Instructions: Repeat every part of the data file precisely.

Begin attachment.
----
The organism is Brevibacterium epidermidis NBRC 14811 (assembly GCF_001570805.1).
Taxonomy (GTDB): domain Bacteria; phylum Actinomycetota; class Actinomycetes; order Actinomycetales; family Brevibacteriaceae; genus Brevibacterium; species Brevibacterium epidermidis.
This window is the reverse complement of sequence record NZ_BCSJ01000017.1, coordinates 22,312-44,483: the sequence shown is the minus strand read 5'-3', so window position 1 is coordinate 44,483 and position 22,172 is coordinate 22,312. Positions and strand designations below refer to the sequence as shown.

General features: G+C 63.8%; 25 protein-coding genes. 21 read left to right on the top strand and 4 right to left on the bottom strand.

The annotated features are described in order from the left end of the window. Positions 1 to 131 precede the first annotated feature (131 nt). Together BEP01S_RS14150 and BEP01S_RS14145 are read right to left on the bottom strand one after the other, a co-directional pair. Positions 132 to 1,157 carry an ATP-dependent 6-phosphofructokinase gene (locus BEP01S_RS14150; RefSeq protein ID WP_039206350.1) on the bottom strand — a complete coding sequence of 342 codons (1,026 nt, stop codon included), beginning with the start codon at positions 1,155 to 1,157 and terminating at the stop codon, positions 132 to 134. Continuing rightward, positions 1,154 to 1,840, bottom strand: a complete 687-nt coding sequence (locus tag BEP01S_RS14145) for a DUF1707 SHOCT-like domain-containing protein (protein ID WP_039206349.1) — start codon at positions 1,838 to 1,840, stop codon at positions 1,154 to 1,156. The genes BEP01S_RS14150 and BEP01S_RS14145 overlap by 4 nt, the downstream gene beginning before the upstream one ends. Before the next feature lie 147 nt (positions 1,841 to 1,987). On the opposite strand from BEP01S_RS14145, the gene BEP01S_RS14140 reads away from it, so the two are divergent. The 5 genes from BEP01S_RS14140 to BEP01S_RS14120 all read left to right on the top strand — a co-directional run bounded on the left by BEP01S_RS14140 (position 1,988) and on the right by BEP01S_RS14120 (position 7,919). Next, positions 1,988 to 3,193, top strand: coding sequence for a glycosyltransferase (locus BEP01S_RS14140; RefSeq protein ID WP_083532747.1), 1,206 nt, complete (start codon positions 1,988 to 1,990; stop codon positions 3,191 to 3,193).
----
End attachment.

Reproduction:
The organism is Brevibacterium epidermidis NBRC 14811 (assembly GCF_001570805.1).
Taxonomy (GTDB): domain Bacteria; phylum Actinomycetota; class Actinomycetes; order Actinomycetales; family Brevibacteriaceae; genus Brevibacterium; species Brevibacterium epidermidis.
This window is the reverse complement of sequence record NZ_BCSJ01000017.1, coordinates 22,312-44,483: the sequence shown is the minus strand read 5'-3', so window position 1 is coordinate 44,483 and position 22,172 is coordinate 22,312. Positions and strand designations below refer to the sequence as shown.

General features: G+C 63.8%; 25 protein-coding genes. 21 read left to right on the top strand and 4 right to left on the bottom strand.

The annotated features are described in order from the left end of the window. Positions 1 to 131 precede the first annotated feature (131 nt). Together BEP01S_RS14150 and BEP01S_RS14145 are read right to left on the bottom strand one after the other, a co-directional pair. Positions 132 to 1,157 carry an ATP-dependent 6-phosphofructokinase gene (locus BEP01S_RS14150; RefSeq protein ID WP_039206350.1) on the bottom strand — a complete coding sequence of 342 codons (1,026 nt, stop codon included), beginning with the start codon at positions 1,155 to 1,157 and terminating at the stop codon, positions 132 to 134. Continuing rightward, positions 1,154 to 1,840, bottom strand: a complete 687-nt coding sequence (locus tag BEP01S_RS14145) for a DUF1707 SHOCT-like domain-containing protein (protein ID WP_039206349.1) — start codon at positions 1,838 to 1,840, stop codon at positions 1,154 to 1,156. The genes BEP01S_RS14150 and BEP01S_RS14145 overlap by 4 nt, the downstream gene beginning before the upstream one ends. Before the next feature lie 147 nt (positions 1,841 to 1,987). On the opposite strand from BEP01S_RS14145, the gene BEP01S_RS14140 reads away from it, so the two are divergent. The 5 genes from BEP01S_RS14140 to BEP01S_RS14120 all read left to right on the top strand — a co-directional run bounded on the left by BEP01S_RS14140 (position 1,988) and on the right by BEP01S_RS14120 (position 7,919). Next, positions 1,988 to 3,193, top strand: coding sequence for a glycosyltransferase (locus BEP01S_RS14140; RefSeq protein ID WP_083532747.1), 1,206 nt, complete (start codon positions 1,988 to 1,990; stop codon positions 3,191 to 3,193).